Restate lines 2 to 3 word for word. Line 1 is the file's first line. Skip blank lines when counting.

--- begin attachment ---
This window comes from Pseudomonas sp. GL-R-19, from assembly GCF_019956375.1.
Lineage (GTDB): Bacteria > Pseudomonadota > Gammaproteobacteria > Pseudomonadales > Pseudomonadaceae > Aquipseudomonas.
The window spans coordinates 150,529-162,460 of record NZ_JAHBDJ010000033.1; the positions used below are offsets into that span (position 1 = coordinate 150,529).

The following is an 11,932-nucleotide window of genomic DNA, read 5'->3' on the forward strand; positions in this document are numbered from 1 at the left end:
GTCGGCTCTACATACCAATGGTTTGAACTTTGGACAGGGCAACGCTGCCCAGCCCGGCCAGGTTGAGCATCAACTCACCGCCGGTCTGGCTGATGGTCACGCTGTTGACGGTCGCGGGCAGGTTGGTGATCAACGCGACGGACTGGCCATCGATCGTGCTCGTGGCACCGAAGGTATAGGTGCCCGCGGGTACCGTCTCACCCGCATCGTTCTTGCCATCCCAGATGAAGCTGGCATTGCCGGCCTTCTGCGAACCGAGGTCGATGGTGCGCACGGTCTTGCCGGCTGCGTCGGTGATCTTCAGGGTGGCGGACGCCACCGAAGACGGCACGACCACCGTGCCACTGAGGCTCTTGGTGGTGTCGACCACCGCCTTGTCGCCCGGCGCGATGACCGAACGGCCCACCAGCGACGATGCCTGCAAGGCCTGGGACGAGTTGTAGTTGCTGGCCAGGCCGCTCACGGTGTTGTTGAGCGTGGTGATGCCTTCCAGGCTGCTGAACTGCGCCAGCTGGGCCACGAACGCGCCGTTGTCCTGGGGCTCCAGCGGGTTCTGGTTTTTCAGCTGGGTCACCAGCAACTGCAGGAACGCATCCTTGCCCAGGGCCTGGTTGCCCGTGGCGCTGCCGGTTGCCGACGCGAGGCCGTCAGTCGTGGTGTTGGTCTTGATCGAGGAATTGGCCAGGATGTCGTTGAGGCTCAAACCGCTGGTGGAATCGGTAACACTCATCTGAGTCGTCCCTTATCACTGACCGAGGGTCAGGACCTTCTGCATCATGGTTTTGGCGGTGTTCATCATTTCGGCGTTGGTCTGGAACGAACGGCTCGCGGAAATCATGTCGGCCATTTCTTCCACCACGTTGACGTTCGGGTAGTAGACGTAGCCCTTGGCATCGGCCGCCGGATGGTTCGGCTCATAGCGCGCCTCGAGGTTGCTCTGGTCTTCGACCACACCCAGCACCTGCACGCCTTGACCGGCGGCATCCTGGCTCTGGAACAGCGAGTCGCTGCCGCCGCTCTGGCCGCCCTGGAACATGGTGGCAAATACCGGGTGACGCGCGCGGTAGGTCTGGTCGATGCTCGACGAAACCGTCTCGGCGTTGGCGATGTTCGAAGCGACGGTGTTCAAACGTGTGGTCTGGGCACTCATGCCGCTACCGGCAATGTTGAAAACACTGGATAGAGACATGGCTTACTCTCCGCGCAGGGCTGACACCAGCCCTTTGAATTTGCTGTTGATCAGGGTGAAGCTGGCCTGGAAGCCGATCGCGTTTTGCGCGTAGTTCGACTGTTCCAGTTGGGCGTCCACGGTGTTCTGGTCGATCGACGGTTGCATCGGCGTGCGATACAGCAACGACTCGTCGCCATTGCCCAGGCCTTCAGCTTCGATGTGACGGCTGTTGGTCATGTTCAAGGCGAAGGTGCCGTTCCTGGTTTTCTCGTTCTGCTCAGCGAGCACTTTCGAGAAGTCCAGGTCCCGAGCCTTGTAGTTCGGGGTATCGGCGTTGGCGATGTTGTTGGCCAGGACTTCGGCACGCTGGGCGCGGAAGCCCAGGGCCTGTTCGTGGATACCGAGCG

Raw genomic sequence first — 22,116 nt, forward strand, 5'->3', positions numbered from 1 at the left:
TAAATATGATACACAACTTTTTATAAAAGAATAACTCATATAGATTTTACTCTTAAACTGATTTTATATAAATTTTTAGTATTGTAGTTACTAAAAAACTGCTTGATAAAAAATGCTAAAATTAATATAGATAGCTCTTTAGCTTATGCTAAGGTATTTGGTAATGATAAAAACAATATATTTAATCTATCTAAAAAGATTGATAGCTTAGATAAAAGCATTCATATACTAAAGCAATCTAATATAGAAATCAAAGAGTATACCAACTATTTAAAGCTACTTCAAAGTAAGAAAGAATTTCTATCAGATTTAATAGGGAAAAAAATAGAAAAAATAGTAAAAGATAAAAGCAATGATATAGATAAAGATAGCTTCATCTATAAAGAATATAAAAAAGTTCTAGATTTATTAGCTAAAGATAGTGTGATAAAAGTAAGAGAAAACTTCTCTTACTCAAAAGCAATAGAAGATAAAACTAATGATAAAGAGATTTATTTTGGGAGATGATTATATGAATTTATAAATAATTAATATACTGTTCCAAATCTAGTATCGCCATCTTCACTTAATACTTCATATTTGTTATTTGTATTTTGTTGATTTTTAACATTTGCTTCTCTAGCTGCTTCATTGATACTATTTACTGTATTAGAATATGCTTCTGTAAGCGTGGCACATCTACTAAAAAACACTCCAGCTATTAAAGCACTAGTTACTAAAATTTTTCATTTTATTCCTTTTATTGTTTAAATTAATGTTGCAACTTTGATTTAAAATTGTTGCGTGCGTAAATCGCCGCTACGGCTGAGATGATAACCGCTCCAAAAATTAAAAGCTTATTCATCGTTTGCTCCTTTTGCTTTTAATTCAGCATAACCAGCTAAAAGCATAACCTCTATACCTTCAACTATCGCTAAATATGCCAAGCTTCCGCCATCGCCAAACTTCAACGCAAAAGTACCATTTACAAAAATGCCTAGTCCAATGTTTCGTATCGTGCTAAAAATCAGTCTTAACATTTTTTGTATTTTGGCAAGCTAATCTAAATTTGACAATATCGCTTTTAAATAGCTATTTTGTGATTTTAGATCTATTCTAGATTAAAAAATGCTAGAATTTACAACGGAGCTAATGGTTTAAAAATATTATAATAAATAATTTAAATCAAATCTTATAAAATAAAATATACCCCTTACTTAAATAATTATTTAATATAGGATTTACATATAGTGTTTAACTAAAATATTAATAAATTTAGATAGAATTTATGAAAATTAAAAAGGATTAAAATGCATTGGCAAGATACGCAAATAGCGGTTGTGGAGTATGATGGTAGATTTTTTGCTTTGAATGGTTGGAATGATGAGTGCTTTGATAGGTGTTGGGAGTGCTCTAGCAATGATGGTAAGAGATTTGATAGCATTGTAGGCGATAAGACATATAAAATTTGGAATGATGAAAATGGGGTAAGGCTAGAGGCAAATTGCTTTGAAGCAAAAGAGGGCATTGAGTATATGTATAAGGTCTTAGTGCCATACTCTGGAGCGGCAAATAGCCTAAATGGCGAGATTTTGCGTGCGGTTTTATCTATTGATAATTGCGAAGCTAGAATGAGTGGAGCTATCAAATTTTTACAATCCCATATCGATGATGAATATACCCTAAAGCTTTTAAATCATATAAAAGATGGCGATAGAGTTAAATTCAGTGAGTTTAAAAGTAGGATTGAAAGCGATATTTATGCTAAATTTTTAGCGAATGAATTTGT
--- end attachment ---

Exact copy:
Lineage (GTDB): Bacteria > Pseudomonadota > Gammaproteobacteria > Pseudomonadales > Pseudomonadaceae > Aquipseudomonas.
The window spans coordinates 150,529-162,460 of record NZ_JAHBDJ010000033.1; the positions used below are offsets into that span (position 1 = coordinate 150,529).